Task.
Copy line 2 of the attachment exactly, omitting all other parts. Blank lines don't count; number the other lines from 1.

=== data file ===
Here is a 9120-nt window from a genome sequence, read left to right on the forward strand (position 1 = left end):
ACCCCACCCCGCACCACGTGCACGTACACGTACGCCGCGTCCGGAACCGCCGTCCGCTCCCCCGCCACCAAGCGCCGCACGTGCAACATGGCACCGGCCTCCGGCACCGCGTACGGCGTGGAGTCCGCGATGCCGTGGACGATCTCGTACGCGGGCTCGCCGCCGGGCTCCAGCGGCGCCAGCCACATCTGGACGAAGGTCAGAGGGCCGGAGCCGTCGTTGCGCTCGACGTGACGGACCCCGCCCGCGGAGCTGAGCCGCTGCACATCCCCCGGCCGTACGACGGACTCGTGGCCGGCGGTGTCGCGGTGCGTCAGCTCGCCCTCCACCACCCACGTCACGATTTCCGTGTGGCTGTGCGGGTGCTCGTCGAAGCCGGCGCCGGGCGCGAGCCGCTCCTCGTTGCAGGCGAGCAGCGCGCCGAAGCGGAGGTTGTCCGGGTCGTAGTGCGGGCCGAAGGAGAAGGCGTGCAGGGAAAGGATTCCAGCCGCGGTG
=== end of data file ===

ACCCCACCCCGCACCACGTGCACGTACACGTACGCCGCGTCCGGAACCGCCGTCCGCTCCCCCGCCACCAAGCGCCGCACGTGCAACATGGCACCGGCCTCCGGCACCGCGTACGGCGTGGAGTCCGCGATGCCGTGGACGATCTCGTACGCGGGCTCGCCGCCGGGCTCCAGCGGCGCCAGCCACATCTGGACGAAGGTCAGAGGGCCGGAGCCGTCGTTGCGCTCGACGTGACGGACCCCGCCCGCGGAGCTGAGCCGCTGCACATCCCCCGGCCGTACGACGGACTCGTGGCCGGCGGTGTCGCGGTGCGTCAGCTCGCCCTCCACCACCCACGTCACGATTTCCGTGTGGCTGTGCGGGTGCTCGTCGAAGCCGGCGCCGGGCGCGAGCCGCTCCTCGTTGCAGGCGAGCAGCGCGCCGAAGCGGAGGTTGTCCGGGTCGTAGTGCGGGCCGAAGGAGAAGGCGTGCAGGGAAAGGATTCCAGCCGCGGTG